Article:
of its right, title and interest in the transaction to the respondent, who instituted the present suit. The complaint alleges that at the time the deposit of $7,000 was paid by the Drill Company to the Development Corporation, it was forthwith delivered and paid to the appellants, on account of the purchase price, which, together with the first two installments, represented a total payment to the vendors of $9,500; and it is further alleged, that on April 20th, 1926, and at all times thereafter, the Drill Company as assignee of the Development Corporation, tendered itself ready and willing to pay the balance of the consideration money, pursuant to the terms of the agreement, but that the defendants refused and still refuse to deliver their deed for the premises, as provided in the contract, although the Drill Company in all respects had fulfilled its part. The appellants' answer, in substance, denied all the material averments in the complaint, and set up five separate defenses. The Circuit Court judge, sitting as a Supreme Court commissioner, on motion struck out the denials contained in the answer and the third defense, as sham, and the remaining defenses, as frivolous. Judgment was entered accordingly, from which this appeal is taken.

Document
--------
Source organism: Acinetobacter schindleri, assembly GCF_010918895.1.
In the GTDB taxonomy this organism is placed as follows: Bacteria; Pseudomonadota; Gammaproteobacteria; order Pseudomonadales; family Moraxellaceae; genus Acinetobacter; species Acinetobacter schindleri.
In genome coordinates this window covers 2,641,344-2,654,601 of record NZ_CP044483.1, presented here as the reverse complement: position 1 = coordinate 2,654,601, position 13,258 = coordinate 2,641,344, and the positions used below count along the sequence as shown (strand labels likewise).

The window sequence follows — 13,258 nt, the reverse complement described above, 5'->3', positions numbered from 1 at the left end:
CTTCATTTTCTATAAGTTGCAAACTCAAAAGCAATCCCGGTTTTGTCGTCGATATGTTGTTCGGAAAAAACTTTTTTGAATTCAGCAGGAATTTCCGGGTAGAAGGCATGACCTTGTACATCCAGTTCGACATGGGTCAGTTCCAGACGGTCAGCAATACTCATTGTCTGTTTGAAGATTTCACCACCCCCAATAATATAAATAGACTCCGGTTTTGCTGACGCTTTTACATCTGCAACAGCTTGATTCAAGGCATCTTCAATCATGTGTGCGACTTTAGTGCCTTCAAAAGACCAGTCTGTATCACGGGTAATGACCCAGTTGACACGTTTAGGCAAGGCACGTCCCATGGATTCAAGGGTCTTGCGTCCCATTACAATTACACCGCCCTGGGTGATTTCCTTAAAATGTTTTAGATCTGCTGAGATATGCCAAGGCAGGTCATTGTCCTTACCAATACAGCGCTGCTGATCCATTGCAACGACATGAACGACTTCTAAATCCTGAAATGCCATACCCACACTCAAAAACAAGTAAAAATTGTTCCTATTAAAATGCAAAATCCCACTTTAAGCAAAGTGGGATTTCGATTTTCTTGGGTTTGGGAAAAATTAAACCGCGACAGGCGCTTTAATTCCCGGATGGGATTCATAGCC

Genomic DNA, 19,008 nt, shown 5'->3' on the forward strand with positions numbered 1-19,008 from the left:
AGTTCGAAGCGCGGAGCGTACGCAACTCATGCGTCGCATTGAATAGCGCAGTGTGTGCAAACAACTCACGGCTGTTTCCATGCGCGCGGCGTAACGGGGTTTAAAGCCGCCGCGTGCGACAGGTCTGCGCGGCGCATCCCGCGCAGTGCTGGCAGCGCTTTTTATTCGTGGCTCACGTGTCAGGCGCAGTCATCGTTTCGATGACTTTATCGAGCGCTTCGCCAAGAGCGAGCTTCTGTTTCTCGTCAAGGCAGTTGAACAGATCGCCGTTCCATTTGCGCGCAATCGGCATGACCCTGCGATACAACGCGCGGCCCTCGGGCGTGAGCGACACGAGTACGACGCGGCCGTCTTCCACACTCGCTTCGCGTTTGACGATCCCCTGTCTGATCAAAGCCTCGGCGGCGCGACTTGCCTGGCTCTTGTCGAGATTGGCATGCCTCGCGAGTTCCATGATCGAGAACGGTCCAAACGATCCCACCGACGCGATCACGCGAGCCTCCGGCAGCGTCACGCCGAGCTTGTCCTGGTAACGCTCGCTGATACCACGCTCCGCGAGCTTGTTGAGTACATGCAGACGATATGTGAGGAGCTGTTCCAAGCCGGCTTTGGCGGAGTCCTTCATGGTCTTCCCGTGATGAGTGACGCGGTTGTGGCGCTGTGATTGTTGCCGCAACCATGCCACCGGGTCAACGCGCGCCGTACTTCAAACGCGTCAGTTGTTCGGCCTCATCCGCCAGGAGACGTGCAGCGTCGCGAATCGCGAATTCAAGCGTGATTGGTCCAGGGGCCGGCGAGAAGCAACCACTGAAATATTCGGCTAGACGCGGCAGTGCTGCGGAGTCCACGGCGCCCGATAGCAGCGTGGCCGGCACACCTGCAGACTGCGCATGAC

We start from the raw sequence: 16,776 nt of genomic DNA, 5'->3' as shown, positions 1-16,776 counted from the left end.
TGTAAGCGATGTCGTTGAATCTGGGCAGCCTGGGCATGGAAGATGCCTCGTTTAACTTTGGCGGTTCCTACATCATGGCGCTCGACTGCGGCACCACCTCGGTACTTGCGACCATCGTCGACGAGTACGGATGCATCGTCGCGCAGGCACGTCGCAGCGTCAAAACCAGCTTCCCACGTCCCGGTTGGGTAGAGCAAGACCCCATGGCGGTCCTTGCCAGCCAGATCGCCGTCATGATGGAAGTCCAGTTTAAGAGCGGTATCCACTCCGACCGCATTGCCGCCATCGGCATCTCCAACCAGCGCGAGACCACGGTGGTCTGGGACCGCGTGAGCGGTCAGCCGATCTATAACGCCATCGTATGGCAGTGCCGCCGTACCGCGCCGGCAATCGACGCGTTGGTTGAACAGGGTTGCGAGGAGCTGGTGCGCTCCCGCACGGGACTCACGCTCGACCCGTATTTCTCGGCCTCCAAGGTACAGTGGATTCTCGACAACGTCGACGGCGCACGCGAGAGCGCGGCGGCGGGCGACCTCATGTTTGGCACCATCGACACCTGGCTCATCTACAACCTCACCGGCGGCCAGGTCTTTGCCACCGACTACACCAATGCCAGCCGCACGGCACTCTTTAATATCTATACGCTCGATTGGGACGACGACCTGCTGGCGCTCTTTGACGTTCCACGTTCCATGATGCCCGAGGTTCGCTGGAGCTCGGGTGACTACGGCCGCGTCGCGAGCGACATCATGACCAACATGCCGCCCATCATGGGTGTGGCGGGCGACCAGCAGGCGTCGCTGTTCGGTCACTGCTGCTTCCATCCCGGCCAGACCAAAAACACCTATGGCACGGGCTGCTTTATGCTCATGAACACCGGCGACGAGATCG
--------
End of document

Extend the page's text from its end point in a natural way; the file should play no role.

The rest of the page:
In our opinion, this action of the court below was erroneous, as the answer and the affidavits in support thereof, were sufficient to entitle the appellants to defend. The second defense, which the trial court struck as frivolous, alleges, in effect, that the appellants were prevented from performing the contract in accordance with its terms, by reason of the fraudulent conduct of one Donaldson, the incorporator of the Recreation Development Corporation; and in support thereof, refers to an opinion rendered by this court, in the case of American Plaster Drill Co. v. William H. Francisco, 108 N.J. Eq. 323. It appears that the Drill Company, after it had acquired all the rights of the Development Corporation, in its contract with the appellants, instituted suit in the Court of Chancery, seeking the specific performance of said contract. This court, in the case cited by the appellants, reversed the Court of Chancery, and